44. Statistics Canada in 2012 announced the cancellation of University and College Academic Staff System (UCASS), an annual survey that collected national comparable information on the number and socio-economic characteristics of full-time teaching staff at Canadian universities and colleges. The information from the survey has been used in system-wide studies of employment patterns, gender-based analyses, salary analysis for contract negotiations, and more. The loss of the UCASS will result in information gaps pertaining to employment equity and pay equity in Canada’s universities and colleges, which will impair effective policy and programming responses to promote women’s rights. The submitting organizations recommend that the Government of Canada reverse its decision to cancel the UCASS.

Annex I

Major Government of Canada Cuts Impacting Women in Canada Since 2006

  • Funding for Status of Women Canada (SWC) was cut significantly in 2006, resulting in the closure of 12 of 16 offices across the country. The mandate of SWC was changed to exclude ―gender equality and political justice‖ and to ban advocacy, policy research and advocacy. The Women’s Program of SWC previously funded women’s groups to undertake research and advocacy to promote women’s active participation in policy development and systemic change. The program now focuses on training oriented projects and service provision. It no longer funds advocacy or research. The cuts and change in focus of SWC left many women’s organizations without funding. (See the list of organizations below).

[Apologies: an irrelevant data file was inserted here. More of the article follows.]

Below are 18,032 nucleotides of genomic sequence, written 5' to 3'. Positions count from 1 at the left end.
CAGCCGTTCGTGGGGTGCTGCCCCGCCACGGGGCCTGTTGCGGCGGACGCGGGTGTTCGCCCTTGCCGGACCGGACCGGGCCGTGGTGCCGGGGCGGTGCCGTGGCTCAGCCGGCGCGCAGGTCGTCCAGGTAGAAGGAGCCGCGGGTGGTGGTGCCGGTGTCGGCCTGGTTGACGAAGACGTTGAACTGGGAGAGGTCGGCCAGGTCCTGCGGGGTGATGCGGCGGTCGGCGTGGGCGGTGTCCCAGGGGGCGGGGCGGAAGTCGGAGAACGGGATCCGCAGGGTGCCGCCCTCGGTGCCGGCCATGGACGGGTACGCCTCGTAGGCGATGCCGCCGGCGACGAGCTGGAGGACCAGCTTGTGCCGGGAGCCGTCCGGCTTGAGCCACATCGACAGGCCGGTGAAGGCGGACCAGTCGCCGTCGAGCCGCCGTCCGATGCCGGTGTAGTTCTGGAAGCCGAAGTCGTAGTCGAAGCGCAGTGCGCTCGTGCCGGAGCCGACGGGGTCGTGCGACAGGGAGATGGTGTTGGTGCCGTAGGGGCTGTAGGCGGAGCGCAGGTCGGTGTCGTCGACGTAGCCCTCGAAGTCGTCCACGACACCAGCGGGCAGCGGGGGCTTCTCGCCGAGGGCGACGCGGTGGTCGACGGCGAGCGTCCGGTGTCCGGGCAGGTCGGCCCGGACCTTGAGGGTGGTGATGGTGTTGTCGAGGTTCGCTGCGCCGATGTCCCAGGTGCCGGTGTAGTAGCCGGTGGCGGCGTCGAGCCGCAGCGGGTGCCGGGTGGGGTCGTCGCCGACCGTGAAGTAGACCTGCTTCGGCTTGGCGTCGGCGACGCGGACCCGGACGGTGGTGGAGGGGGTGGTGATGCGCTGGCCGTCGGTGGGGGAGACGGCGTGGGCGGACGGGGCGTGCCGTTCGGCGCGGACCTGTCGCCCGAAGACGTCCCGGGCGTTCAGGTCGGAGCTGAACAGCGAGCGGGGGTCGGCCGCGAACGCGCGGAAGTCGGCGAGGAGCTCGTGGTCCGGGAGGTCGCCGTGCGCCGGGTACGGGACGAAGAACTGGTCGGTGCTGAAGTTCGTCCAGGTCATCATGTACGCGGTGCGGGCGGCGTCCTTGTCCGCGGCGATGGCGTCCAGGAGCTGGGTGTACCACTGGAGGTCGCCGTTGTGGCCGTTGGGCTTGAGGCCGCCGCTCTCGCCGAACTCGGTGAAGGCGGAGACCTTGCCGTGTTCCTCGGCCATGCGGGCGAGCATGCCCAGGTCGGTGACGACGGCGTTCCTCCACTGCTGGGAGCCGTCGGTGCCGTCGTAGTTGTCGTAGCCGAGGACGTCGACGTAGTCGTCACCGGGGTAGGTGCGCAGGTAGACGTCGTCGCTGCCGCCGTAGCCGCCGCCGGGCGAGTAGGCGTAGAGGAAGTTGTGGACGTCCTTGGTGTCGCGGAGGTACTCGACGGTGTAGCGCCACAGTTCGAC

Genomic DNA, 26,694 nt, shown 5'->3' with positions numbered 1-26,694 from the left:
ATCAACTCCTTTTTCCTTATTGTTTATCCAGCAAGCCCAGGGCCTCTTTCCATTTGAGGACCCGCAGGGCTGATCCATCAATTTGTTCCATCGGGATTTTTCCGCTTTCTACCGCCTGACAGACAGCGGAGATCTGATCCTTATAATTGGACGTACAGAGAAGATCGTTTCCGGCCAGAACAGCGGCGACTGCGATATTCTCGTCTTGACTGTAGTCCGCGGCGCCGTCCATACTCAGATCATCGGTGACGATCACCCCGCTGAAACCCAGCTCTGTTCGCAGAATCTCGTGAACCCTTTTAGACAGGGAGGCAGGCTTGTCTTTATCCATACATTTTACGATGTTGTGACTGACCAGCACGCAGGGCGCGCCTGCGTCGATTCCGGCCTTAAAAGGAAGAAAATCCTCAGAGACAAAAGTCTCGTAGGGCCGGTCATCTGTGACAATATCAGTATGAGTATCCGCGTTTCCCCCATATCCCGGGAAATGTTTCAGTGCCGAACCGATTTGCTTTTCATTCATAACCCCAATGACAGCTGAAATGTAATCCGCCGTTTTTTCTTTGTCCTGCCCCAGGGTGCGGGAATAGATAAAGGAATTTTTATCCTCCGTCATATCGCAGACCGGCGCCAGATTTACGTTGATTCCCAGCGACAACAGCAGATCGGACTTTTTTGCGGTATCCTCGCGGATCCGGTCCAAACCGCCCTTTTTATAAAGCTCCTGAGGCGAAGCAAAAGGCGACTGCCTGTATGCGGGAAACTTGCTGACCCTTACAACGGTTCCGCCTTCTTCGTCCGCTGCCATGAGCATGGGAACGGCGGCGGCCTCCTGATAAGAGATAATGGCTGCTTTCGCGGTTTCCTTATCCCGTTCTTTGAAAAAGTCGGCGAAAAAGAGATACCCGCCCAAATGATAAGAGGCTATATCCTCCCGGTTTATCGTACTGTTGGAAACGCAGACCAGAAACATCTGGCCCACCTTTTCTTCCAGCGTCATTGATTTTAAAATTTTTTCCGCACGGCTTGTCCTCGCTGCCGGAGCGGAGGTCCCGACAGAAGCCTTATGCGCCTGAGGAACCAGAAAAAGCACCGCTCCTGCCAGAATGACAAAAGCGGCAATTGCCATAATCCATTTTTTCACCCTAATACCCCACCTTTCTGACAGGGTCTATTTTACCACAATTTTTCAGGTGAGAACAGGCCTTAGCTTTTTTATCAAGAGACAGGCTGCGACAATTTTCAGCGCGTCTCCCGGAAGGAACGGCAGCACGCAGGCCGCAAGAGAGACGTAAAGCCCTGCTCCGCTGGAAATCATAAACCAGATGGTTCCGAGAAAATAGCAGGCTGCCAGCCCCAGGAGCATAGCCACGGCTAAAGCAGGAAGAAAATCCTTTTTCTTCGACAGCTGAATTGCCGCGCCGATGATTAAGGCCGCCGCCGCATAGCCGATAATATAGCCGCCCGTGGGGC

• Implementation of a National Child Care Program was cancelled in 2006. Instead the Universal Child Care Benefit was introduced, which only provides a small monthly benefit to families with children under 6. A National Child Care Program, with affordable regulated child care spaces would better address the accessibility of child care.
  • Ended the Court Challenges Program in 2006, which provided an essential source of financial assistance for important court cases that advance equality rights guaranteed under Canada’s Constitution.
  • Ended the Mandatory Long Form Census, which provided a vital source of data about unpaid work, among other data that was used for social policy development.
  • Eliminated the Long Gun Registry in 2012 through Bill C-19.
  • Assisted Human Reproduction Canada (Eliminated with 2012 Budget).
  • Federal Contractors Program (2012 Budget will eliminate the Minister’s responsibility to ensure that Employment Equity programs for federal contractors are comparable to those enacted in the federal public service. The outcome is still unclear, but it may mean that Compliance Reviews for federal contractors will be eliminated).
  • Eliminated funding for the National Council on Welfare (NWC) in the 2012.
  • Announced cuts to the public service in 2012 that will disproportionately affect women.